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Ancient Greek Government. N.d. Ancient Greece . Best Travel Guide for Kusadasi , Turkey Tourism and Great Library of Greek Mythology. Web. 27 Aug. 2013. . Beginnings of Greek Government. Greek Civilization began: ~2000 BC Balkan Peninsula - PowerPoint PPT Presentation

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Ancient Greek Government

N.d.Ancient Greece. Best Travel Guide for Kusadasi, Turkey Tourism and Great Library of Greek Mythology. Web. 27 Aug. 2013. .1Beginnings of Greek GovernmentGreek Civilization began:~2000 BCBalkan PeninsulaMostly ruled by oligarchiesComposed of wealthy and those of noble birthRemained the same throughout GreeceChange began in AthensBegan about 2000 BC on Balkan Peninsula. By about the 700s BC, Greece was mostly ruled by oligarchies composed of the nobles and other wealthy Greeks (poor had few rights, laws would frequently change). For much of Greece, this would remain the same for some time. But in Athens, in about 620 BC, things would begin to take a different course.2Athens became wealthy and powerfulDraco: recorded laws, weakened nobles powerSolon: Major reforms-Freed slavesPeoples CourtFormation of the Council of 400Athens: Governmental Progression

N.d. Photograph.Solon. St Paul's School. Web. 27 Aug. 2013. .Athens grew in wealth and power due to its navy and successful sea trade due to its coastal location. This gave the Athenians more power and more education and status, allowing for developments in society and government.

Draco was one of the founding fathers of democracy in Athens, and his actions led to the change in government. A member of the ruling oligarchy in Athens, was entrusted with recording the laws. By doing so, the nobles no longer had absolute power by the ability to change laws at will. Although this didnt make a definitive change in Athens govt, it weakened the power of the nobles and set the stage for the coming changes.

Although Draco set the stage, Solon is more widely considered the beginning of democracy. He was appointed as a magistrate with the ability to change the laws Draco had recorded. Some of his most important actions included the following: freed all slaves who were enslaved due to unpayed debts. Set up peoples court which would take appeals from citizens who disagreed with decisions made by the magistrates and other rulers. His third major reform included the formation of the Council of the 400 which included 100 representatives from all 4 major Athenian tribes. Their main responsibility was to submit laws to the Assembly. Democracy was forming, but was still biased and appealed to mostly the higher classes in Athenian society.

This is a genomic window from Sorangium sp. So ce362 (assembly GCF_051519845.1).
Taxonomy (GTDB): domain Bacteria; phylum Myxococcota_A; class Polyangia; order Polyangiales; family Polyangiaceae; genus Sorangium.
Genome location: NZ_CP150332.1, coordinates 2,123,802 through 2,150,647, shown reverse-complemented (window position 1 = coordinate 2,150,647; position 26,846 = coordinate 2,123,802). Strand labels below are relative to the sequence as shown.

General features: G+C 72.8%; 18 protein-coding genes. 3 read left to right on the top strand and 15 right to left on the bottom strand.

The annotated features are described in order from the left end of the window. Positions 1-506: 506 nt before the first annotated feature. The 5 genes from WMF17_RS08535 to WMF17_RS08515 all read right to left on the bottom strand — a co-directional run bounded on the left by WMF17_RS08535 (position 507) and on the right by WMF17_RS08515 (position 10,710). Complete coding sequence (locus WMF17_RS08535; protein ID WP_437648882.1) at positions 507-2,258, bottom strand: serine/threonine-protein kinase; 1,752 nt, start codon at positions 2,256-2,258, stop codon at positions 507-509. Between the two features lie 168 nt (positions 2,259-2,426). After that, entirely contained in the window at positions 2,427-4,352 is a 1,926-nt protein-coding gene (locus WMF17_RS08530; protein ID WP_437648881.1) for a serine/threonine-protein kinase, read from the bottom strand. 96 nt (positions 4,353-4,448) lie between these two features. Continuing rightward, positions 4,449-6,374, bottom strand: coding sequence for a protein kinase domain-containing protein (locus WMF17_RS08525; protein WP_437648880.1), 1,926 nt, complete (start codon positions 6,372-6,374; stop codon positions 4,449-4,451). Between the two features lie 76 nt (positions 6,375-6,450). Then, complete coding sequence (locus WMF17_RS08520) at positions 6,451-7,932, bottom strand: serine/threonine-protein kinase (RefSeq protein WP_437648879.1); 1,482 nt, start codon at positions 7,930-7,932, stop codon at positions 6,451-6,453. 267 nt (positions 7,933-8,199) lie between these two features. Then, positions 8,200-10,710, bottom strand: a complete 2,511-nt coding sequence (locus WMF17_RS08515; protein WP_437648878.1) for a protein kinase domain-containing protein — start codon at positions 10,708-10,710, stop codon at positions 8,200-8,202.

3Reorganized Athens into 10 tribesCouncil of 400 changed to include 500OstracismChanged Assembly to include all free menCleisthenes

Cleisthenes Bust. N.d. Photograph.Cleisthenes Bust. The Ohio State House. Web. 27 Aug. 2013. .Cleisthenes, however, formed Athens into a definitive democracy. His reforms included the followings: He reorganized Athens into 10 tribes and changed the entire organization of the districts and representative groups of Athens. To accommodate for those changes, he altered the Council of 400 to include 500, so now each tribe had 50 in the council, not 10, and all ten councils were now represented. He created the process of ostracism, where the citizens could vote to exile a statesman from office for 10 years, sort of like impeachment. One of his most important achievements, however, was to alter the Assembly to now include all free Athenian men of age. Before this time, it only included Athenian males of upper classes, and had little power. Under Cleisthenes, Athens became a legitimate direct democracy.4The AssemblyThe CouncilThe Peoples Court